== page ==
ETA: I participated in this study!
And here a nice free Nature Reviews Endocrinology article:
COVID-19 and diabetes mellitus: from pathophysiology to clinical management
“During the COVID-19 pandemic, patients with diabetes mellitus should be aware that COVID-19 can increase blood levels of glucose and, as such, they should follow clinical guidelines for the management of diabetes mellitus more strictly, as described here.”
Every illness I have ever had has increased my insulin requirement, but they say it could be a very large increase for COVID.
And elsewhere they say “Worse outcomes in patients with T1DM and COVID-19 (defined as tracheal intubation or death up to day 7 of hospital treatment) seemed to be confined to patients aged ≥75 years”
Ouch for me.
My mealtime insulin requirement went up 2-2.5 times normal. My basal did not require much of a change.
Interestingly, for the first 2-3 days my BG levels ran lower (which happens for me with colds), but then after that I became extremely sensitive to carbs. Basal was fine, but my mealtime boluses were sometimes 3-4x higher, depending on what I ate. I’m now almost a month past first symptoms and I’m still more sensitive to sugar (like honey in my herbal tea) than I was prior.
Sounds very similar!
I posted mine in the FUD Lounge. Are you able to access it?
If not, ask @Chris. There is a formula for Lounge access. You have been here a while and have plenty of posts and likes, but it might be the number of visits to the site that is too low. I am not sure.
The Lounge is kind of a place where we can post a little more personal stuff, because it is not as accessible as the public site. Like someone might not want to give away stuff or email a total stranger on the public site, but if someone is in the Lounge they have been around long enough and it is safer.
Check with Chris and see about Lounge access!
As far as my C19 experience, I was diagnosed in July. My whole family got it. It started with my son, then my other son got it from him, then my wife, and then me. It was kind of too late once we realized he had it. It just went through the house one after the other!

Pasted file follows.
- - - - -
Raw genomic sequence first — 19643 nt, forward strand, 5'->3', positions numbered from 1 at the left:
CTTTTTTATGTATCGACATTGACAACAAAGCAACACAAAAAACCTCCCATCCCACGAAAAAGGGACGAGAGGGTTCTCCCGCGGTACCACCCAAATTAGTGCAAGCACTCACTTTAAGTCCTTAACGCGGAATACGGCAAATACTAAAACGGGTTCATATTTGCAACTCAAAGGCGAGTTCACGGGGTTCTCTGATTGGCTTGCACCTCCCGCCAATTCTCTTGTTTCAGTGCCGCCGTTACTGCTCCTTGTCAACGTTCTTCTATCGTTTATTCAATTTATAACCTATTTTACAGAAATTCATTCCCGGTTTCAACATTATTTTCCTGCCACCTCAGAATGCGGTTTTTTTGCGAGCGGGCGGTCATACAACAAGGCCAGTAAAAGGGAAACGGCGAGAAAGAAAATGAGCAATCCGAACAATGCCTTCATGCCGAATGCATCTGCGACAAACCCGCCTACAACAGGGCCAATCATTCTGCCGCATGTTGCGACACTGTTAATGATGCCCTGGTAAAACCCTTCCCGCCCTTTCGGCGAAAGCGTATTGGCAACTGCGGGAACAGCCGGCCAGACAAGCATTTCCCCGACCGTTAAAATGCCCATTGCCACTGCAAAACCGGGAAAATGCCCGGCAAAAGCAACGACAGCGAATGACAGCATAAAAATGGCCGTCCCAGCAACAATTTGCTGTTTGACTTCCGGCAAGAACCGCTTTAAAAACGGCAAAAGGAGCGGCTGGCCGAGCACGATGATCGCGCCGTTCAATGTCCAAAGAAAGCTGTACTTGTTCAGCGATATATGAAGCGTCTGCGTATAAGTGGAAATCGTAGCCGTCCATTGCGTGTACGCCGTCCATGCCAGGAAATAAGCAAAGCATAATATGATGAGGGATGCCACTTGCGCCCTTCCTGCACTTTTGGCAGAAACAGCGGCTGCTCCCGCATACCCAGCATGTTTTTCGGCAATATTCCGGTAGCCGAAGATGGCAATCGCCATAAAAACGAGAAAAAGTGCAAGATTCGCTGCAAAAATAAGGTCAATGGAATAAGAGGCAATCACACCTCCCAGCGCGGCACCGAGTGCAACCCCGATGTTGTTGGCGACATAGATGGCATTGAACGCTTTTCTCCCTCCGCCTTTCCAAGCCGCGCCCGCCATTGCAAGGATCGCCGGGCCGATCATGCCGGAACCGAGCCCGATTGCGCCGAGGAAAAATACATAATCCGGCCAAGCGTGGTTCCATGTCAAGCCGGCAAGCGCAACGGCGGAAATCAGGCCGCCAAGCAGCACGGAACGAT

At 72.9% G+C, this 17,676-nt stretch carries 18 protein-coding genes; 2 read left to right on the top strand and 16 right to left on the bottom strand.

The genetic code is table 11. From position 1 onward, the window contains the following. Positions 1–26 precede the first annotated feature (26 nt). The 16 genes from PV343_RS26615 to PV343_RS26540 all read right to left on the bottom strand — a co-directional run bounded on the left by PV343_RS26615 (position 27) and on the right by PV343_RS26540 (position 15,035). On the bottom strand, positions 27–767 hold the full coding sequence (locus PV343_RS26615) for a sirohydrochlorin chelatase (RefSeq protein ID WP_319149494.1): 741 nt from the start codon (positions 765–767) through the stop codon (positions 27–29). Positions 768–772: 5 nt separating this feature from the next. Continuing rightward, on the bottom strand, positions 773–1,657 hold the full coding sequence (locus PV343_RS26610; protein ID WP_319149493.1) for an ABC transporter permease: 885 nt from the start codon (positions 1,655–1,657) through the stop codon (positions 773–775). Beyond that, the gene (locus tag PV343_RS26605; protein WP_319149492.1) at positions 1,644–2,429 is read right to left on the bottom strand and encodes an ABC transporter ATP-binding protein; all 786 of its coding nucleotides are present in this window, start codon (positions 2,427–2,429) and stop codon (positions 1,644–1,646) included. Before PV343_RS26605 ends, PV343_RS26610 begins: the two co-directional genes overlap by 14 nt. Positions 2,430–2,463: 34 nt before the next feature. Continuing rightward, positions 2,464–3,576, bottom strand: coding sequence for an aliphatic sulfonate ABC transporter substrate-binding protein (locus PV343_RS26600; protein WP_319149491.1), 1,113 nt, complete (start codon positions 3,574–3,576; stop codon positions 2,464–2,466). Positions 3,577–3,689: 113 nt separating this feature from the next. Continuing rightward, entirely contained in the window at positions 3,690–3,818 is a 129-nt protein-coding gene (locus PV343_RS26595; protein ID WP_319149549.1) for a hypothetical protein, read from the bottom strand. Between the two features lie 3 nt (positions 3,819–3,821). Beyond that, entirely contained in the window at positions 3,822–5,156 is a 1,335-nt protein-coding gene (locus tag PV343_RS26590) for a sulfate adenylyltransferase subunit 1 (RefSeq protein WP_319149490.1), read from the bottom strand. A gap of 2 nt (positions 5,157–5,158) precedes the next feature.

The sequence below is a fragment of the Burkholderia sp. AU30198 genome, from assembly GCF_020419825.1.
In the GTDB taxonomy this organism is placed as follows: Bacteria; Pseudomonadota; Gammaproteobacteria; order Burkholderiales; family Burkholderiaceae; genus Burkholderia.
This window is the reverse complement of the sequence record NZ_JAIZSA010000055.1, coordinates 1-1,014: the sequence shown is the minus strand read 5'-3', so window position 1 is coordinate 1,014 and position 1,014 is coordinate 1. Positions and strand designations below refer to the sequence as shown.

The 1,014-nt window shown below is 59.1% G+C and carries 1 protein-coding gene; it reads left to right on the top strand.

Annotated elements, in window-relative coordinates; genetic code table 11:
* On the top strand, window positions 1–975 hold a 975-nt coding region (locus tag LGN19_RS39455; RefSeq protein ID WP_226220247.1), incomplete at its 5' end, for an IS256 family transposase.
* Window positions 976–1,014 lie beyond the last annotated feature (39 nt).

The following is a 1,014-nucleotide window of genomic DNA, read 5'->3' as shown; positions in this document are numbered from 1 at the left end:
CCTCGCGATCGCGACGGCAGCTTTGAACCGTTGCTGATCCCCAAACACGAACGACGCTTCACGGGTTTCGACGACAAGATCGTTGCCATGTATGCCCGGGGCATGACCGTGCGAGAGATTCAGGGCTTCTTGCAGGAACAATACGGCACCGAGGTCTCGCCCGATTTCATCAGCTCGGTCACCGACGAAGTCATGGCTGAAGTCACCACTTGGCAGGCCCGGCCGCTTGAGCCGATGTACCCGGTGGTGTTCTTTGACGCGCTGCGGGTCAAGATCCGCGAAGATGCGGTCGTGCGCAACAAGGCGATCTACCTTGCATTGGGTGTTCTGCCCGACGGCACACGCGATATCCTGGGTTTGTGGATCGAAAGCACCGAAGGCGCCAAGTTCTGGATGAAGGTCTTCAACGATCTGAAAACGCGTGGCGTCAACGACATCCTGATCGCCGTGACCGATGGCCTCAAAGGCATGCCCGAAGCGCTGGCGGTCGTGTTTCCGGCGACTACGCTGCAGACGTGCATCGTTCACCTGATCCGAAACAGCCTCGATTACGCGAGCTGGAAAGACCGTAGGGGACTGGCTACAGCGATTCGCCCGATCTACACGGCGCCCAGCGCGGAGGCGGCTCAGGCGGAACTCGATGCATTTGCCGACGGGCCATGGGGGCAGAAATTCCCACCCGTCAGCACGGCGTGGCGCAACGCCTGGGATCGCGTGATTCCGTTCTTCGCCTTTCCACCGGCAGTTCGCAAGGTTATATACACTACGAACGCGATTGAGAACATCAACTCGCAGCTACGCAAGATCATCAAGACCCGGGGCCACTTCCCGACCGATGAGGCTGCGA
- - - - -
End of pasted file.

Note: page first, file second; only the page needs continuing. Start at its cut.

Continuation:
I did fine. I had a sporadic fever, on and off. It was not constant, but it just kept coming and going. It lasted about 2 weeks.
I felt pretty good. Not great, but just a little worn down, like not 100%. I ran easy, cut down my mileage and did not do any hard runs.
I did not have any coughing or aches or loss of taste or anything. Just sporadic fever. And I couldn’t go anywhere, so all the food had to be delivered.
Once the fever was completely gone for about 5 days and it had been 3 weeks since I was diagnosed, I celebrated by going out to dinner and drinking a bunch of stuff. That was fun because I felt safe, like I could not get it again for at least a few months!
Here are notes from my C19 post in the Lounge:
My COVID concerns are probably less relating to my having diabetes and fear of how the acute infection phase might go and more just that I’ve now seen numerous people in their 30s and 40s like myself get the virus, never need hospitalization or anything, but then have persistent symptoms for months. Some of them still have symptoms and didn’t seem to ever fully recover, yet anyway. At least one had a spike in blood work values suggesting autoimmune activity was elevated during her worse symptoms, which I guess is a diabetes related concern since I wonder if long haul type issues might be more likely in people with autoimmune disorders or vulnerabilities.
Sounds an awful lot like when Lyme disease first came on the scene. Hopefully with time they figure out a great treatment regimen.
It actually sounds strikingly like Lyme—some of the symptoms are very similar. Unfortunately, for a lot of folks with chronic Lyme, it’s still like that (and I know the existence of chronic Lyme is highly controversial in medicine, but that’s a whole other thing…). I’m wondering if understanding what’s going on with COVID could shed light on Lyme and other chronic disorders that might have an infectious origin. Maybe they all share mechanisms underlying chronic post-infectious symptoms, especially symptoms that are possibly inflammatory and neurological in nature.
Well at least this time around there will be plenty of subjects to study which should help out with things. It would be very cool if something positive like this was discovered due to the Covid mess we are in.
I am still getting over it - almost exactly a month post start of symptoms - so I hadn’t written up anything. My experience was mild, compared to what I expected - started with severe fatigue, then headache, congestion, and nausea followed, and all were fairly constant for about 2 weeks then slowly became less constant. I did experience a dulled sense of smell/taste but never lost it fully. Chest pain off and on with lots of PVCs (I have those with any illness). Never any shortness of breath and barely coughed at all. My husband fared more poorly than I did, and he’s the healthier one (but he’s bouncing back faster).
I’m curious to see what tests my doctor orders when I “see” her (virtually) next week. I feel like covid flared up all of my health issues (autoimmune), more acutely during illness, but even now I am extremely fatigued/intolerant to almost any exertion, have headaches nearly every day, more joint pain, etc. I expected it to be this way, but I still don’t like it.
Ugh @Pianoplayer7008. I’m so sorry you have gone through all of this. I hope you are feeling much better a week out from when you wrote last. I’m glad that it never got too horrible, but it sounds like it was bad enough. I hope you’re continuing to rest and take it very easy. Wish I could bring you a glass of warm tea! thanks for sharing your experience. xoxo - Jessica